Reprinted from Of Counsel May 2009, Volume 28, Number 5, pages 11-14, with permission from Aspen Publishers, Inc., Wolters Kluwer Law & Business, New York, NY,
The "truth" in a law firm becomes what the leadership says it is, absent an effective means of counterbalance and control. At most law firms, there is no such balance.
The process is more the way in which lawyers handle many matters in the vigorous representation of the interests of their clients. It can be aptly characterized as follows…
"Unless this clearly crosses the line of what I can do, then I can do it, and it really does not matter if the other side likes it or not. I will do it because I can do it. I have the power and position to do it. What is ‘right’ and what is ‘fair’ and what is ‘just’ has nothing to do with it, unless I elect in my sole and absolute discretion to step back from the limits of what I can do based on my power and position. Were the roles reversed, I fully expect and believe that you would do it to me. That is justification and reason enough for me to do it. Stop me if you can. Otherwise, get out of the way or get run over.”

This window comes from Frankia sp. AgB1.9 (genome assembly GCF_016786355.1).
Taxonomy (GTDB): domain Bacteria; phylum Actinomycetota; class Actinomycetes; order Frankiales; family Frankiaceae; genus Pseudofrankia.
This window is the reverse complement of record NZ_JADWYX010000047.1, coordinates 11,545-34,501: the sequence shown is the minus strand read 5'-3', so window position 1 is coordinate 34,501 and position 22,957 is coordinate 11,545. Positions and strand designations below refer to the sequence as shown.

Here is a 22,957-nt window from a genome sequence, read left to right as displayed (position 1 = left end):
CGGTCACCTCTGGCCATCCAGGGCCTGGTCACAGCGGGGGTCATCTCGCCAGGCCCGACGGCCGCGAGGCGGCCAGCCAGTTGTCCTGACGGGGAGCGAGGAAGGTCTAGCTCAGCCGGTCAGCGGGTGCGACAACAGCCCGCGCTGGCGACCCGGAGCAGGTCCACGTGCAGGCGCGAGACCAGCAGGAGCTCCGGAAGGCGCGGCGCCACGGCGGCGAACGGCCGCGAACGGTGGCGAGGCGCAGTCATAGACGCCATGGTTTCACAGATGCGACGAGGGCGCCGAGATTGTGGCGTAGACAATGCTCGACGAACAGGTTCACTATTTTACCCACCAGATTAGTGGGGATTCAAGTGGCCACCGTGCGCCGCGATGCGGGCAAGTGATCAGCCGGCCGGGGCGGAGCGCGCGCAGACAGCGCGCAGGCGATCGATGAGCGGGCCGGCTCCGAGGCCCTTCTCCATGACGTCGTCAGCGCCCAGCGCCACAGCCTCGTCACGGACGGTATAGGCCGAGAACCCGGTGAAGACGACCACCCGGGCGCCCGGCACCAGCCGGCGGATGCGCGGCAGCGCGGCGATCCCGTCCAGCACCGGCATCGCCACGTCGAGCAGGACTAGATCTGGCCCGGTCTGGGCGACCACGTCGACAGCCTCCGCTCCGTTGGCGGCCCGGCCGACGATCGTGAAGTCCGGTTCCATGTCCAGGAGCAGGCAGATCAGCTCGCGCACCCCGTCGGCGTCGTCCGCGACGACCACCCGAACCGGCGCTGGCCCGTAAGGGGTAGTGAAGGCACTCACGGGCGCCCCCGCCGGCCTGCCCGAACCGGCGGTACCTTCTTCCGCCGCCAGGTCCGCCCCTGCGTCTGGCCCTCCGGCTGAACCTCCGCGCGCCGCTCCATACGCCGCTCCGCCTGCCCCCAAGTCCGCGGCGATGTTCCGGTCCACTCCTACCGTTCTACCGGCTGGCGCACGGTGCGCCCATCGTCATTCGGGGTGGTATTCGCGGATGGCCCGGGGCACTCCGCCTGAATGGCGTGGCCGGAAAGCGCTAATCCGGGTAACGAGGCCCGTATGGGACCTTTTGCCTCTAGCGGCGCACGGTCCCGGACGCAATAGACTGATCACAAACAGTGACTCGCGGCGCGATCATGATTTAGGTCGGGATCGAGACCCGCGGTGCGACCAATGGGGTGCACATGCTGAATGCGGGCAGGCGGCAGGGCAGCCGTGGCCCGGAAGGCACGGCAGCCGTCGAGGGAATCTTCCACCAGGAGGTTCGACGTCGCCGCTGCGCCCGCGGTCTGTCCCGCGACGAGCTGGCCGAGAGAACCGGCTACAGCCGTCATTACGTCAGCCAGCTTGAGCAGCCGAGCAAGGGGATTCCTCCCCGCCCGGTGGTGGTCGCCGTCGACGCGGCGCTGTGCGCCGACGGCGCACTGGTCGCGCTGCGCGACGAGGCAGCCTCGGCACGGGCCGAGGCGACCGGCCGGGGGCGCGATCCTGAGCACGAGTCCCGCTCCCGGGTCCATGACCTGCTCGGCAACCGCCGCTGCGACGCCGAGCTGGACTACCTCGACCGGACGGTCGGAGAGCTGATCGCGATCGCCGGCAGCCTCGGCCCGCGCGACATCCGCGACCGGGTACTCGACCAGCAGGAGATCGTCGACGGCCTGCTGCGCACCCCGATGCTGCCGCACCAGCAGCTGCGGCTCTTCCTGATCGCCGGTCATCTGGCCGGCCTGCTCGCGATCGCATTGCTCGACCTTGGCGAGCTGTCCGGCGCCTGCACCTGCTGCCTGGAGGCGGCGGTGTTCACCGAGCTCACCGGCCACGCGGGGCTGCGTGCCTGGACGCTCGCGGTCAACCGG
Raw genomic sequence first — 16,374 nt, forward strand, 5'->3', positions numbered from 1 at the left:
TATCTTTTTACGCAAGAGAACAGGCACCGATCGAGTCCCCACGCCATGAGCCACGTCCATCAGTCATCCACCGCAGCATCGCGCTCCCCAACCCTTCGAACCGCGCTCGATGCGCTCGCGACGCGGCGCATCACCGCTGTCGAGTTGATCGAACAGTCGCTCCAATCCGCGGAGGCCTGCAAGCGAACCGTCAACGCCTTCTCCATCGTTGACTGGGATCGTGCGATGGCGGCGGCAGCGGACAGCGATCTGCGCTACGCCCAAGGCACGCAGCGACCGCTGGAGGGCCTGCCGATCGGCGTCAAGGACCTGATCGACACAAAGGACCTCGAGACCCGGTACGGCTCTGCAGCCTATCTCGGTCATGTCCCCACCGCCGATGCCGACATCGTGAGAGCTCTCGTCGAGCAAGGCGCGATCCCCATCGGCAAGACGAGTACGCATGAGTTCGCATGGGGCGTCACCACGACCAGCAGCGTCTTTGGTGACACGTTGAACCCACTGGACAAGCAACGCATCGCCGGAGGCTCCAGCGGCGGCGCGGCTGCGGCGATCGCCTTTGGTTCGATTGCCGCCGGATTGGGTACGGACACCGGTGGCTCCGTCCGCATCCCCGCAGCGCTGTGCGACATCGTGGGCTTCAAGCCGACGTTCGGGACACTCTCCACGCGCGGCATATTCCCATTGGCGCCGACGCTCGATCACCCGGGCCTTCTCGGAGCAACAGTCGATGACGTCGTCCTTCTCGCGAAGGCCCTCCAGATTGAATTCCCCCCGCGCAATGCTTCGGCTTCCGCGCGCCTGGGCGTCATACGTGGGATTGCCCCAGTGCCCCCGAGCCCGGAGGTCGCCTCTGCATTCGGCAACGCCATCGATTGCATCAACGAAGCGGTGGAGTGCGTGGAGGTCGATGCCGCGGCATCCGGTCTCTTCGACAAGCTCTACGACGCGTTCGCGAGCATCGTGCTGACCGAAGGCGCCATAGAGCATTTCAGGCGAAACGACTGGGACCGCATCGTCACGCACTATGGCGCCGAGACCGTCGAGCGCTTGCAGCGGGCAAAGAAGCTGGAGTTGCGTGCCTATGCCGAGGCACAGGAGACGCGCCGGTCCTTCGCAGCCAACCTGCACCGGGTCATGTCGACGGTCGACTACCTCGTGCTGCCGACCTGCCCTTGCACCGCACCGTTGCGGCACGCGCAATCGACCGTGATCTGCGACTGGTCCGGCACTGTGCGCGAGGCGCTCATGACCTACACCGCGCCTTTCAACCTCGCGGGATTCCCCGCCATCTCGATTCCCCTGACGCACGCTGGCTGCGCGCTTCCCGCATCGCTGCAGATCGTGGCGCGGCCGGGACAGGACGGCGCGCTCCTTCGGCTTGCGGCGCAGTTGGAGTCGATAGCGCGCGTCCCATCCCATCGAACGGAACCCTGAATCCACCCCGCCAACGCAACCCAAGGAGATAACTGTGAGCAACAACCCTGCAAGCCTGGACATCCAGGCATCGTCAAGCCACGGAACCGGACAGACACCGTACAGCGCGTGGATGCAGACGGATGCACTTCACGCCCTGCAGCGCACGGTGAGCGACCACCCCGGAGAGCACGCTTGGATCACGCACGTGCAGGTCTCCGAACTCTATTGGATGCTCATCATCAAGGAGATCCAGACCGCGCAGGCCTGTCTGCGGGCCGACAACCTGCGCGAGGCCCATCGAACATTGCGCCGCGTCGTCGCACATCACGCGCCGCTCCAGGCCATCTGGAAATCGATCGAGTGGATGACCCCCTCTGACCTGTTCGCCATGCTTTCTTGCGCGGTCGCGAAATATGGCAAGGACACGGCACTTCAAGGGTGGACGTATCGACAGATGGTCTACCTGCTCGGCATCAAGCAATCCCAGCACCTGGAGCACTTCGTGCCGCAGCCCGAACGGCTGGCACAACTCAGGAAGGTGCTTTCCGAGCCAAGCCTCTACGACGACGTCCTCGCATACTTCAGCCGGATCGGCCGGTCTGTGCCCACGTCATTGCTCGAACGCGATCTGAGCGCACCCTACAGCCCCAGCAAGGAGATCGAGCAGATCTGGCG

In a dispute or confrontation between attorneys working on behalf of their clients, the court system provides a check against stepping beyond the rules and penalties for abuse. What about within the law firm?
There really are few checks or defenses. The "truth" becomes what the leadership in its sales job or "spin" mode says it is, absent the aforementioned means of effective counterbalance and control. Within the inner circle of a few powerful partners, there may be checks and balances between them, not unlike an alliance of warlords in a feudal kingdom. But, between the policies and procedures set by that inner circle, and how it is presented to the remainder of the partnership, the balances are nonexistent or at best gratuitous.